Apple is said to be considering bidding for a section of the wireless spectrum in the US.
The US government is about to auction off signals in the 700Mhz wireless spectrum in America. Google is already set to partake in the bidding. And now Apple is said to want a piece of the action.
According to two Business Week sources, Apple CEO Steve Jobs has studied the implications of joining the auction, which will be held on 16 January. The winners will get rights to use the spectrum that analogue TV broadcasters are handing back to the government in 2009 as they move to digital TV.
This wireless spectrum is likely to have the attributes necessary for a new mainstream broadband network, reports Business Week. "Signals at the 700Mhz spectrum, for example, could provide far faster Internet access than today's cellular or even WiFi networks, and the signals can easily pass through buildings and work glitch-free, even in lousy weather."
Apple has nearly $14 billion in cash, so the company can afford the $4.6 billion minimum bid required by the government. It could conceivably come up with the $9 billion that's expected to win a portion of the spectrum to be made available for a nationwide network, says Business Week.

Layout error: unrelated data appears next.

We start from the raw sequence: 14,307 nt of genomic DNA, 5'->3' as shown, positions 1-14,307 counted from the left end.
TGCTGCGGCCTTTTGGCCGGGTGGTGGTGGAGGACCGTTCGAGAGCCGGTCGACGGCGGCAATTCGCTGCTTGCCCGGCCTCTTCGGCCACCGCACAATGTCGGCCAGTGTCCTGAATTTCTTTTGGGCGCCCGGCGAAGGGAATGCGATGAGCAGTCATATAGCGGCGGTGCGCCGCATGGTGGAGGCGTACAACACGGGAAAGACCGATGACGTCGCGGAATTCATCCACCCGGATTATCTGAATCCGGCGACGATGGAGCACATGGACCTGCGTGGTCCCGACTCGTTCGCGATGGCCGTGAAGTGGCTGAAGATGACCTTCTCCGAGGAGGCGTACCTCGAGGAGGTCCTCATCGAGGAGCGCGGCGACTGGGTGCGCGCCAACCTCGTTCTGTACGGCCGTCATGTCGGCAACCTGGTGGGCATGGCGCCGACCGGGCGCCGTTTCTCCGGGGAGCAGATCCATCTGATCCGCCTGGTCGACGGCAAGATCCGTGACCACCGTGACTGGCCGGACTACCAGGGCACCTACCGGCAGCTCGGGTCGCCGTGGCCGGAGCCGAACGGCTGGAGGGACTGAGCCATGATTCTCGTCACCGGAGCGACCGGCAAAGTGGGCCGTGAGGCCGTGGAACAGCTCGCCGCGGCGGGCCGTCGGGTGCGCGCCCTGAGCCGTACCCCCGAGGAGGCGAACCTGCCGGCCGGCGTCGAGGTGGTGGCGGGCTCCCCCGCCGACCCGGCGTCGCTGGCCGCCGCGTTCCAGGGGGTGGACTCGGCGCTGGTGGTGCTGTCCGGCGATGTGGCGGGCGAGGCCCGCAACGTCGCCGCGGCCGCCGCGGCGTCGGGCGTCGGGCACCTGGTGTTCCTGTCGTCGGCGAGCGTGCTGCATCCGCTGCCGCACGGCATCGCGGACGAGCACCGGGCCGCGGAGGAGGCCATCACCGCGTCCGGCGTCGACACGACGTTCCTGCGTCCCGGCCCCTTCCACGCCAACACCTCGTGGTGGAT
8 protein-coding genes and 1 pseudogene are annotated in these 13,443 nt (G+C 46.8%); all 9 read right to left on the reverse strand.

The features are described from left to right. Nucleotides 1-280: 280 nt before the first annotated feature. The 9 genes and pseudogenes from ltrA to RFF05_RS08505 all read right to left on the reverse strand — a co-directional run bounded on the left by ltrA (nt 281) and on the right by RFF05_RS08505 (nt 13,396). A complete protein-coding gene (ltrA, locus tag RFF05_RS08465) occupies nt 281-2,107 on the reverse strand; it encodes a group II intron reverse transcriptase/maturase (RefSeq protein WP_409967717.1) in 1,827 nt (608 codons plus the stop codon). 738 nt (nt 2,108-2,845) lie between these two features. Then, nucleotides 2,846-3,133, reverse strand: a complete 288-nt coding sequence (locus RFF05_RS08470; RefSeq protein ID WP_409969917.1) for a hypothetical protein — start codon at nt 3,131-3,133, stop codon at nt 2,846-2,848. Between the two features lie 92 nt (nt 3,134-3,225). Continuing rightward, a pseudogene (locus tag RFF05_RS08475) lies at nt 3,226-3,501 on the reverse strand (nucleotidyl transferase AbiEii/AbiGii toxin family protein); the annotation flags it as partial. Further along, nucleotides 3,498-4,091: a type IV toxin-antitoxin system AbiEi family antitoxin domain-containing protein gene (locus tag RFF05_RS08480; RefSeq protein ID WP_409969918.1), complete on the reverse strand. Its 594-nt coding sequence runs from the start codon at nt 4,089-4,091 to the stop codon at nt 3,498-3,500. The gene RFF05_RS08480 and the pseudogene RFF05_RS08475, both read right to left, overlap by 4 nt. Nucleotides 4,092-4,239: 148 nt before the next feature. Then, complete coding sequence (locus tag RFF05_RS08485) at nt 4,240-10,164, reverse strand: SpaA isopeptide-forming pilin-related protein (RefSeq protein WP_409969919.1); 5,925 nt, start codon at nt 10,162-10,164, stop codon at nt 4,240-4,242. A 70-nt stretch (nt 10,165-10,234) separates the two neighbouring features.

However, would Apple want to move to being a network provider? One Business Week source doesn’t think so, pointing out that such services are generally "low-margin" and suggesting that becoming a network operator would "drag down Apple's margins – and could pose a cultural drag on an innovative company".
But owning the spectrum may be an attractive proposition to Apple who would no longer need to rely on a phone company. Cutting out the carrier would probably be in sync with Steve Jobs' view of the world, suggests Business Week’s other source. "Apple is the most anti-carrier company there is," says that source – a former Apple executive. "They're probably already frustrated with AT&T. If they put a few billion behind this, they could build a kick-ass network."